Panel today will discuss changing nature of fieldwork

The University Colloquium on the Global South will host a graduate student panel titled "Dilemmas of Fieldwork: Subjectivities, Politics and Practicalities" today from 2:30 to 5pm, in 305 York Lanes.

Fieldwork research is a common way of gathering first-hand information and is influenced by a scientific approach to knowledge production. But this conventional method has recently been challenged and a new approach to fieldwork entail repositions the researcher as actor in a collaborative process of knowledge production.

In the light of contemporary critiques and an emerging new ethics of fieldwork research, a group of York graduate students will share their personal experiences in the field. Informed by a diversity of disciplinary and theoretical perspectives, the panelists will discuss broad-ranging experiences of fieldwork in Africa, Latin America and South Asia.

Presenters are:

  • Shukria Dini on "The urban ‘informal’ economy in the global South: A feminist post-empiricist analysis of state approaches to the governance of street trade with a comparative case study of Nairobi and Durban City"
  • Sarah Macharia on "Complex Ecologies and Cityspaces: Social-ecological Networks in Urban Agriculture, Managua, Nicaragua"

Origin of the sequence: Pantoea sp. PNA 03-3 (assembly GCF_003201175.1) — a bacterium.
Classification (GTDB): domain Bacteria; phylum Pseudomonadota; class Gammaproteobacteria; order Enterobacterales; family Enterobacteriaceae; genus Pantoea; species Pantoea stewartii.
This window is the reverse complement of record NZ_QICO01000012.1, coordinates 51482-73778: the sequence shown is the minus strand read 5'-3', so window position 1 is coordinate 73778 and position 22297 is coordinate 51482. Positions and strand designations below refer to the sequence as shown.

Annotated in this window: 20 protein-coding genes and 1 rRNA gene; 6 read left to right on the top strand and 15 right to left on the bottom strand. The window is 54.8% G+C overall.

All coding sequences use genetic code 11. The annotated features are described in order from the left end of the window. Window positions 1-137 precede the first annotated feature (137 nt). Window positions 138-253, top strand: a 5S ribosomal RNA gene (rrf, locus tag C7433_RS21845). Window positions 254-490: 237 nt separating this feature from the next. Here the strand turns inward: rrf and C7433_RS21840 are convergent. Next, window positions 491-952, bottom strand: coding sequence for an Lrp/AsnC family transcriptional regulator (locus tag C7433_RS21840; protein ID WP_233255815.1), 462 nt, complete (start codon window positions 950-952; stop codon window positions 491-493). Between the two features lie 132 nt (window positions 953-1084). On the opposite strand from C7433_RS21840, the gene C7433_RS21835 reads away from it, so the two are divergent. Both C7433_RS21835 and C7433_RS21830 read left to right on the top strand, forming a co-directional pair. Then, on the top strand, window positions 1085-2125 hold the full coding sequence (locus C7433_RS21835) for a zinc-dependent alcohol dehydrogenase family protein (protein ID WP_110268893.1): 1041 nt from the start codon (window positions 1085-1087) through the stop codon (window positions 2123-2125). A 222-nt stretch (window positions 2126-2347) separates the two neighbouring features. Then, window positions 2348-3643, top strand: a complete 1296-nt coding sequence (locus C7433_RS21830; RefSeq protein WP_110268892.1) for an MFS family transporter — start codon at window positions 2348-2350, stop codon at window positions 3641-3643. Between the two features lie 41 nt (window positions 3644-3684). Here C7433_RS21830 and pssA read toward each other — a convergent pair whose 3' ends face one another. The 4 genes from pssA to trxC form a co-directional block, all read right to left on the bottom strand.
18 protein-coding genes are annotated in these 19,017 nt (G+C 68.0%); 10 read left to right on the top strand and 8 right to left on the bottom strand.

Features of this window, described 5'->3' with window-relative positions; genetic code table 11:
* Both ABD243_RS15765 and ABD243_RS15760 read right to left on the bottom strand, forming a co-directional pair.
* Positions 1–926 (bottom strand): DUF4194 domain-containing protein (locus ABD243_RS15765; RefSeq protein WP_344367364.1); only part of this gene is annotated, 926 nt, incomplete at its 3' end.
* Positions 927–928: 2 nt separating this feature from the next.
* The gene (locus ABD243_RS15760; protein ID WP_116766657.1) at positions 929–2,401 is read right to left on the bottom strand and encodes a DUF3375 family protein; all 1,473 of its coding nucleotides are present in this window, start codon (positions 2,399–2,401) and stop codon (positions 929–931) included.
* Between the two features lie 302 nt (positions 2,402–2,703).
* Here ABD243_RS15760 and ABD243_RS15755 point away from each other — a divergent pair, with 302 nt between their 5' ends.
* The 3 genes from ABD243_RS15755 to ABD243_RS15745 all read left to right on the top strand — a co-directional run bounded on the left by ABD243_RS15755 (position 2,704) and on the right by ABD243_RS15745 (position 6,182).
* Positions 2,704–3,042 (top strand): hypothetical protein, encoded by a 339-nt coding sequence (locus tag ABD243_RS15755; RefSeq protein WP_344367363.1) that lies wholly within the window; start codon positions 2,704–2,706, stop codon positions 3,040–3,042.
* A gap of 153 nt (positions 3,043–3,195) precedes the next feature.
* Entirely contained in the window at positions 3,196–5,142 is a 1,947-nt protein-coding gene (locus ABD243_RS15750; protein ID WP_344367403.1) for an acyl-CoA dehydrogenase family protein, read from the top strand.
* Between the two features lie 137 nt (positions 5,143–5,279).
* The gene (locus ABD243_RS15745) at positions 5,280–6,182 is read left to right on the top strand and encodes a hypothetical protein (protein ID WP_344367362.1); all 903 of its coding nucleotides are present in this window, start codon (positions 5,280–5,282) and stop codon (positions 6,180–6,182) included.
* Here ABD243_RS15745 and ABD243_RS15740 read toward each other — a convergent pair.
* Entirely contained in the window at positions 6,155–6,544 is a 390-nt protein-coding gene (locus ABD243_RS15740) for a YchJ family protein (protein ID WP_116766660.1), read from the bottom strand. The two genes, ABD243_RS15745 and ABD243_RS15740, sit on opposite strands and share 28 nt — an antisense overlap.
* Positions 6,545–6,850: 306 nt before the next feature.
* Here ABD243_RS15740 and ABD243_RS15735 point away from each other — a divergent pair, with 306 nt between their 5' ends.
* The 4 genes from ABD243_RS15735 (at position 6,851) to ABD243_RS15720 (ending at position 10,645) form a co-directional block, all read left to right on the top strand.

• Laura Shillington on "Comparative Analysis of Indigenous Women’s Participation in Ethno-politics and Community Development: The Experiences of Women Leaders of ECUARUNARI (Ecuador) and YATAMA (Atlantic Coast of Nicaragua)"
  • Dolores Figueroa Romero on "The Roles of Women’s Organizations in Peace-building and Post-Conflict Transformation in War-torn Somalia"

The University Colloquium on the Global South is an open space for debate and critical inquiry for students, faculty members, non-governmental organizations, social activists and policy makers. Colloquia are free and do not require pre-registration.

For information or to register for updates, visit the University Consortium on the Global South Web site or contact Joelle Reid at

This event is co-sponsored by the African Studies Program, the Department of Sociology and the Department of Anthropology, Faculty of Arts.